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To determine whether a previously reported association between the Special Supplemental Nutrition Program for Women, Infants and Children (WIC) food package change and reduced child obesity risk among WIC-participating children in Los Angeles County holds across levels of family income and neighbourhood poverty.
Analysis of prospectively collected WIC administrative data. The outcome was obesity at age 4 years (BMI-for-age ≥ 95th percentile). Poisson regression was applied to a matched sample (n 79 502) to determine if the association between the WIC food package change and child obesity was modified by family income (<50 % federal poverty level (FPL), 50–100 % FPL, >100 % but <185 % FPL) and neighbourhood poverty.
Los Angeles County, California.
Children who participated in WIC in Los Angeles County between 2003 and 2016; children were grouped as receiving the old WIC food package (2003–2009) or the new WIC food package (2010–2016).
Receiving the new WIC food package (i.e., post-2009) was associated with 7–18 % lower obesity risk across all family income categories. Neither family income nor neighbourhood poverty significantly modified the association between the WIC food package and child obesity. However, certain sub-groups seemed to benefit more from the food package change than others. In particular, boys from families with income above poverty but residing in the poorest neighbourhoods experienced the greatest reductions in obesity risk (relative risk = 0·77; 95 % CI 0·66, 0·88).
The WIC food package revisions were associated with reduced childhood obesity risk among all WIC-participating families in Los Angeles County, across levels of income eligibility and neighbourhood poverty.
To investigate if the association between maternal pre-pregnancy BMI and offspring’s body composition in late adolescence and young adulthood varies by offspring birth order and sex.
Family cohort study, with data from registers, questionnaires and physical examinations. The main outcome under study was offspring body composition (percentage fat mass (%FM), percentage lean mass (%LM)) measured by dual-energy X-ray absorptiometry.
Two hundred and twenty-six siblings (first-born v. second-born; average age 19 and 21 years) and their mothers.
In multivariable linear regression models, maternal pre-pregnancy BMI was positively associated with daughter’s %FM, with stronger estimates for first-born (β=0·97, 95 % CI 0·14, 1·80) v. second-born daughters (β=0·64, 95 % CI 0·08, 1·20). Mother’s BMI before her first pregnancy was associated with her second-born daughter’s body composition (β=1·05, 95 % CI 0·31, 1·79 (%FM)) Similar results albeit in the opposite direction were observed for %LM. No significant associations were found between pre-pregnancy BMI and %FM (β=0·59, 95 % CI−0·27, 1·44 first-born; β=−0·13, 95 % CI−0·77, 0·52 second-born) or %LM (β=−0·54, 95 % CI−1·37, 0·28 first-born; β=0·11, 95 % CI−0·52, 0·74 second-born) for sons.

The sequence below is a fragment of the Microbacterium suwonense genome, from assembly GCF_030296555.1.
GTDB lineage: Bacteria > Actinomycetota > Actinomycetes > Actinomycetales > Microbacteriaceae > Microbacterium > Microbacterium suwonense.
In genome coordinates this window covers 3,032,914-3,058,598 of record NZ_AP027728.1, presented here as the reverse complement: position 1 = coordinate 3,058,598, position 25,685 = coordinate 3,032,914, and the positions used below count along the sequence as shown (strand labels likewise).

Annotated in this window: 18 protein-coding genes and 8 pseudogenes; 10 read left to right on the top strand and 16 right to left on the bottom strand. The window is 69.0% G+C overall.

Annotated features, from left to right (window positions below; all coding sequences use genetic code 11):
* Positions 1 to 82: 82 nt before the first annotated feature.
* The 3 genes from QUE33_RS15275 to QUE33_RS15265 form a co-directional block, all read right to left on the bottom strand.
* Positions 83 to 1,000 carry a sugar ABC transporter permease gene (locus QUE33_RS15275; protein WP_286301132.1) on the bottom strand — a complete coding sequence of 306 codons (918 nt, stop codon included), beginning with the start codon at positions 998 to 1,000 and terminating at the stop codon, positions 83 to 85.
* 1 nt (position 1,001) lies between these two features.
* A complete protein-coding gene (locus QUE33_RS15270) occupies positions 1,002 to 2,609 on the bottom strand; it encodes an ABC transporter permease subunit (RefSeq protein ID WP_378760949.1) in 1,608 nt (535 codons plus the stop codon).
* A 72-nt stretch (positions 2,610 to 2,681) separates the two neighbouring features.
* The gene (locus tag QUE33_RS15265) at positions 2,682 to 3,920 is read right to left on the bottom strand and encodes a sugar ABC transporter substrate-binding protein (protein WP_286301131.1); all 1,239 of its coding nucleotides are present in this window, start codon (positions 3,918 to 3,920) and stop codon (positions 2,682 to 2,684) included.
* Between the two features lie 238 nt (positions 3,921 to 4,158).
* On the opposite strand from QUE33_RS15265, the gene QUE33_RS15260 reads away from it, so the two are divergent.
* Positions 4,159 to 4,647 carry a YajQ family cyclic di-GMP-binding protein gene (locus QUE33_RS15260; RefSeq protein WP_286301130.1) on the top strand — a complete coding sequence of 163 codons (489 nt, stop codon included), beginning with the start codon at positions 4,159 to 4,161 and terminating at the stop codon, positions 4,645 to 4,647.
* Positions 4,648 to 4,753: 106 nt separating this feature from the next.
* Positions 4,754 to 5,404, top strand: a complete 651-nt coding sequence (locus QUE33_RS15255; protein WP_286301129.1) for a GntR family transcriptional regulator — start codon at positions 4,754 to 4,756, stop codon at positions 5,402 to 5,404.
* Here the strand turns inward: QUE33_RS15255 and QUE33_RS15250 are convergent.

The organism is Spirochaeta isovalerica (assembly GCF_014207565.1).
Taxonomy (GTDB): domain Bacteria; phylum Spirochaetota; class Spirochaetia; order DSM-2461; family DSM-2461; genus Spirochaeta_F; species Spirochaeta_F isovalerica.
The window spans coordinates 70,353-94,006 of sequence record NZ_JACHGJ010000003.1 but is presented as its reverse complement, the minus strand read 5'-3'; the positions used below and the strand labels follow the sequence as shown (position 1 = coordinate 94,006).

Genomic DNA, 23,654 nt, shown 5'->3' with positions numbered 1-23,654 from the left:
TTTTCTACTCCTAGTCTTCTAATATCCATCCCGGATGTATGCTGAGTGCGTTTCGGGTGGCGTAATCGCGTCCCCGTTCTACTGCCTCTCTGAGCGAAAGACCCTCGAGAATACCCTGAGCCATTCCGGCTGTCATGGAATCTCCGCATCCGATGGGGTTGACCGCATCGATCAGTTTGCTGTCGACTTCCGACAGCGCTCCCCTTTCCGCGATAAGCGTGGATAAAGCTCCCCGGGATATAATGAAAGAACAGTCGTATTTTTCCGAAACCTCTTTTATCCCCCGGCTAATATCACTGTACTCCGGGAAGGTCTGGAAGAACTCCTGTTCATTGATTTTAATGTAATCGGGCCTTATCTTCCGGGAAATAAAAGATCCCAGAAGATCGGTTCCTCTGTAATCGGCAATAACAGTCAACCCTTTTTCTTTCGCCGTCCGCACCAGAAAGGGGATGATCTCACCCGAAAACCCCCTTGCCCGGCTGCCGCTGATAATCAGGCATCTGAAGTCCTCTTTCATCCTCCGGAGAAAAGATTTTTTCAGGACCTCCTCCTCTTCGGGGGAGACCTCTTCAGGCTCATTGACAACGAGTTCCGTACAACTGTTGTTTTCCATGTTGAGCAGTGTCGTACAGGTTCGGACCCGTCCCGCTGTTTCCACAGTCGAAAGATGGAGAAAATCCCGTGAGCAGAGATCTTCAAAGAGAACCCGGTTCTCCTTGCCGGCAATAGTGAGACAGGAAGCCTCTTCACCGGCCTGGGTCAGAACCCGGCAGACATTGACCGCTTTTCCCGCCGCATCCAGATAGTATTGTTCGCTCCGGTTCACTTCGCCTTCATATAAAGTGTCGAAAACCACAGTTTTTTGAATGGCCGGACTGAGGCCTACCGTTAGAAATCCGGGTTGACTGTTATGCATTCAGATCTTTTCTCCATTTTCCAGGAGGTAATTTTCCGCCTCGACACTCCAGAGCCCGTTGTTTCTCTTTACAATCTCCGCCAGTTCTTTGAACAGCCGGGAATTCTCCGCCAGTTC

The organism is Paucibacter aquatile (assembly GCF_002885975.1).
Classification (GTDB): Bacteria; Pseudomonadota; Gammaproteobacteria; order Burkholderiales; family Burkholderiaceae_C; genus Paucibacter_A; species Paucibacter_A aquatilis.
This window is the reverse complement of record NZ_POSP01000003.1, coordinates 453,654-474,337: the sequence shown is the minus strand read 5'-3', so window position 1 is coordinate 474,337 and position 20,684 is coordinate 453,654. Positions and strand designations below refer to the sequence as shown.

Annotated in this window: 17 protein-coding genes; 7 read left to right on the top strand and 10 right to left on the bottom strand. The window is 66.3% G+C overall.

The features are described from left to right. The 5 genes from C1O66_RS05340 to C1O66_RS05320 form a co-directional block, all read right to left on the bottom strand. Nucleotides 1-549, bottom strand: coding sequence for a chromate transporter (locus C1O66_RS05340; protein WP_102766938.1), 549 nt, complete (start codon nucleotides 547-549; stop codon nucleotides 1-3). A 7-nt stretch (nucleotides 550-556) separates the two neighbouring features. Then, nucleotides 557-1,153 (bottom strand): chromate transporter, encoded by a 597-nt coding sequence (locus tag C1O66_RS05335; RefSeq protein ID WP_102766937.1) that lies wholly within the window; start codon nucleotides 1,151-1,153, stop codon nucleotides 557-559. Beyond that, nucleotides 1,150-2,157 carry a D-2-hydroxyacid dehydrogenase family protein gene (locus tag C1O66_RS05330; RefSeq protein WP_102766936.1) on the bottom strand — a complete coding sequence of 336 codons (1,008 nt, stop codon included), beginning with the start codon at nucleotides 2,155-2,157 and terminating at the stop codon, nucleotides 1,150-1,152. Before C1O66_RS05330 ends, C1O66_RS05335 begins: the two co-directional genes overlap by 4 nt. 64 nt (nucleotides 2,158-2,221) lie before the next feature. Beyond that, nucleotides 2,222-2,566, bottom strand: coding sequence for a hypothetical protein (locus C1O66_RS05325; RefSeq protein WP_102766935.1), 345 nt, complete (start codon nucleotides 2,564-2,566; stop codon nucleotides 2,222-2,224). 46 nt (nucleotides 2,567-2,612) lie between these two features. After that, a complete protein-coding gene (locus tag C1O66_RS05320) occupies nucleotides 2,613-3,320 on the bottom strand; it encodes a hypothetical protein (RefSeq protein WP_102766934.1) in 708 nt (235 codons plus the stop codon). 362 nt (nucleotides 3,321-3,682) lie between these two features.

A higher pre-pregnancy BMI was associated with higher offspring %FM and lower offspring %LM in late adolescence and young adulthood, with stronger associations for first-born daughters. Preventing obesity at the start of women’s reproductive life might reduce the risk of obesity in her offspring, particularly for daughters.
To assess the prevalence and identify possible predictors of food insecurity among college students at the University of Hawai’i at Mānoa.
Cross-sectional survey, including the US Department of Agriculture’s Household Food Security Survey Module, demographic and spending variables.
University of Hawai’i at Mānoa, Honolulu, Hawai’i (USA).
Four hundred and forty-one non-freshmen students from thirty-one randomly selected classes.
Twenty-one per cent of students surveyed were food-insecure, while 24 % were at risk of food insecurity. Students at higher risk of food insecurity included those who reported living on campus and those living off-campus with room mates. Those identifying themselves as Hawaiians and Pacific Islanders, Filipinos and mixed were also at increased risk of food insecurity.
Food insecurity is a significant problem among college students at the University of Hawai’i at Mānoa. Food availability and accessibility should be increased for these students through the establishment of on-campus food banks and student gardens. Future studies should assess the prevalence of food insecurity in other college campuses nationwide.
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